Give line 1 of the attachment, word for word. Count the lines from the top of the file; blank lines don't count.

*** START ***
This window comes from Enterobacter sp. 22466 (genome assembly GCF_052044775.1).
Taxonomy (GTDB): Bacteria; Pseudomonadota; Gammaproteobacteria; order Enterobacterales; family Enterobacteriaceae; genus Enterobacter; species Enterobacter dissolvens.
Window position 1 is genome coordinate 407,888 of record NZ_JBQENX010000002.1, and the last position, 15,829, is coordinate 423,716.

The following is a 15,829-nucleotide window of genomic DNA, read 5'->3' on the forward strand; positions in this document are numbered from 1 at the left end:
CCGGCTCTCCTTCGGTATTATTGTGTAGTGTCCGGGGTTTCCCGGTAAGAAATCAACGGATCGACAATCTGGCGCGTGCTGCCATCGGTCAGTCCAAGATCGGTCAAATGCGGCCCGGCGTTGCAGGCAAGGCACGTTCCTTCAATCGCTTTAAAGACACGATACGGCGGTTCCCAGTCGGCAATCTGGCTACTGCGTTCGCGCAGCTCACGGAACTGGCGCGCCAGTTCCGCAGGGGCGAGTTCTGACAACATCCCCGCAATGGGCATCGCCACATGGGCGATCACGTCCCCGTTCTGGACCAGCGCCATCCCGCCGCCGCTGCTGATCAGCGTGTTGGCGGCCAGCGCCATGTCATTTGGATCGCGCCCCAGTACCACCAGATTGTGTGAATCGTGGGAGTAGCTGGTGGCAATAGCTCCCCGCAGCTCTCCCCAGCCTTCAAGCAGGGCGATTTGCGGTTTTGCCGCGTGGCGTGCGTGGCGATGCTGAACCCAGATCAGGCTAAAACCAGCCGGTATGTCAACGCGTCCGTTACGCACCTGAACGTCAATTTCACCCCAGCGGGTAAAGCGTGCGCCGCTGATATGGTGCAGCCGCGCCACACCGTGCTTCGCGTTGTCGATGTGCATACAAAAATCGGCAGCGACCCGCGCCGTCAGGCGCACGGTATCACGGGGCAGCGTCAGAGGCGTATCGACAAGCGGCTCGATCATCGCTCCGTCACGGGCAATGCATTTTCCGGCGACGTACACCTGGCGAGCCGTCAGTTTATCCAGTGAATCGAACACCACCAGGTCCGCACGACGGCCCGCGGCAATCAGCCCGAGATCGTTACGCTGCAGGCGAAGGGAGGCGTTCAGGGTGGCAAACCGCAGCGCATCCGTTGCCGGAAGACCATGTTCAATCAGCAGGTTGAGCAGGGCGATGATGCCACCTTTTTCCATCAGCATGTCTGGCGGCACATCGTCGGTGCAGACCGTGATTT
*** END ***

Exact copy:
This window comes from Enterobacter sp. 22466 (genome assembly GCF_052044775.1).